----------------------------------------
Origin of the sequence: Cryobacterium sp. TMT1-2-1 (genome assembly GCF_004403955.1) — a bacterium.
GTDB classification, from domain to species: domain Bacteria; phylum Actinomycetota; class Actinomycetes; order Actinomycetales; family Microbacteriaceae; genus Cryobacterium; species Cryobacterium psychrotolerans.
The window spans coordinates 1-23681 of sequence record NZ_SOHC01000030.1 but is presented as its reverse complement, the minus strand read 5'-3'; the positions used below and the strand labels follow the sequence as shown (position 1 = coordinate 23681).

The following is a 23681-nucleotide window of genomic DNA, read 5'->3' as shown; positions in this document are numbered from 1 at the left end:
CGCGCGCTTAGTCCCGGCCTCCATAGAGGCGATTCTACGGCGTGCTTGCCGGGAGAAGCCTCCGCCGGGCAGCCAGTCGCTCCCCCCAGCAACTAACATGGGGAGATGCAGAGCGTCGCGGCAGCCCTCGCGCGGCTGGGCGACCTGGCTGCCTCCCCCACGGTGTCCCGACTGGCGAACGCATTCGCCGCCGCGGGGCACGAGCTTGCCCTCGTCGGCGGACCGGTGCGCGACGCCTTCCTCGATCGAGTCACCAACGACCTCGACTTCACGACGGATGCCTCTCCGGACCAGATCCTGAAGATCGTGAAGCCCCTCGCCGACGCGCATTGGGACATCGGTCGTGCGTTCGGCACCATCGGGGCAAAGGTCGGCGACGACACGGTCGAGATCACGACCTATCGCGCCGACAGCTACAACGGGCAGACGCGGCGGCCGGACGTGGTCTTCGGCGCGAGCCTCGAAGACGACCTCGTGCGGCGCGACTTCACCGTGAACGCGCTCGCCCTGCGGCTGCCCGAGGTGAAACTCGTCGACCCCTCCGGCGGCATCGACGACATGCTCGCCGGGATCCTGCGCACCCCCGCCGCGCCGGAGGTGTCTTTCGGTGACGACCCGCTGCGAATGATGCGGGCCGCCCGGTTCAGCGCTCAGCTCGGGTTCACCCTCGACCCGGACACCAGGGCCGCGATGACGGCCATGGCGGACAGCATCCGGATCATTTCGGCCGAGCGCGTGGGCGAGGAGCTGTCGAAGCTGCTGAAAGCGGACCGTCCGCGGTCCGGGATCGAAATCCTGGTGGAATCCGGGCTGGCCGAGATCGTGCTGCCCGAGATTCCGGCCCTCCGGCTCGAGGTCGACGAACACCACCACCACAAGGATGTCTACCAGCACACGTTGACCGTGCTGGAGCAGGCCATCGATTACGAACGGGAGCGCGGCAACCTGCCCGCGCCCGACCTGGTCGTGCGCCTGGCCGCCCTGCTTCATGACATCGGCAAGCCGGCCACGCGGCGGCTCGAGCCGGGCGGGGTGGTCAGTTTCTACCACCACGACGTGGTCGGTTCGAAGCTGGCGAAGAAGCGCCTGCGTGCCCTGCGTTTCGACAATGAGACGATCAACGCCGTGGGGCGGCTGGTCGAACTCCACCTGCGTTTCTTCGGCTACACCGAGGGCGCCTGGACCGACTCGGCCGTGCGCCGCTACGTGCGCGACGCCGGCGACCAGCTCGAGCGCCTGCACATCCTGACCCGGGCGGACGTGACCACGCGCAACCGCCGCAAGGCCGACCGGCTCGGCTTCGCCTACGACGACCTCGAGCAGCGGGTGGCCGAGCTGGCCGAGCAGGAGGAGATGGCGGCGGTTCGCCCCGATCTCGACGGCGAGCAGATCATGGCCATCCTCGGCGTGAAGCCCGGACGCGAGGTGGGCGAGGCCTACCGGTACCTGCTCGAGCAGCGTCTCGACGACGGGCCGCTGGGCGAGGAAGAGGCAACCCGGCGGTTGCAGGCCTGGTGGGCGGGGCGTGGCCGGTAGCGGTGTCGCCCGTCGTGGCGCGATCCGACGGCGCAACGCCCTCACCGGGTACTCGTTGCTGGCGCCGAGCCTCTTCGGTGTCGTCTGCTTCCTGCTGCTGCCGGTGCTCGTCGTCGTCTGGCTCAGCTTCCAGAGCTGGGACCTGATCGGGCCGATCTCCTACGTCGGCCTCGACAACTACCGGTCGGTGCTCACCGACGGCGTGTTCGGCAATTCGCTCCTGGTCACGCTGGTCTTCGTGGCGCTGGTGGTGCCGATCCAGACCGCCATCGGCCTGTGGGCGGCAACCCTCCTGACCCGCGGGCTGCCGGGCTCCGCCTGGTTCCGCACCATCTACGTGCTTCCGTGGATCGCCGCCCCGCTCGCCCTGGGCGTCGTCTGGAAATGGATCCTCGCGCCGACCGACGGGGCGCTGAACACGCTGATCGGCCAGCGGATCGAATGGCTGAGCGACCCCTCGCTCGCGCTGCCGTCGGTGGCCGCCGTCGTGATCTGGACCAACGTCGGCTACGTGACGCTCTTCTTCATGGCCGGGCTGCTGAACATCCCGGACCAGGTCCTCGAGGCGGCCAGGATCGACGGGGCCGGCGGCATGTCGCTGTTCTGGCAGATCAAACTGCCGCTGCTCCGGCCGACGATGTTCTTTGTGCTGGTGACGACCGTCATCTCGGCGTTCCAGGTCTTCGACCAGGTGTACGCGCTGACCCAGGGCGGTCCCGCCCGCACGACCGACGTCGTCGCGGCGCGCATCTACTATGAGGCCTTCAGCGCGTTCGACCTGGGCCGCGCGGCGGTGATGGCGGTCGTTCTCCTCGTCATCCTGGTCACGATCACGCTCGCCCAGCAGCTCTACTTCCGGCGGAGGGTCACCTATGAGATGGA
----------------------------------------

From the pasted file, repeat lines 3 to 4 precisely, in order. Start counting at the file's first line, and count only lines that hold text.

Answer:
The window spans coordinates 1-23681 of sequence record NZ_SOHC01000030.1 but is presented as its reverse complement, the minus strand read 5'-3'; the positions used below and the strand labels follow the sequence as shown (position 1 = coordinate 23681).

The following is a 23681-nucleotide window of genomic DNA, read 5'->3' as shown; positions in this document are numbered from 1 at the left end: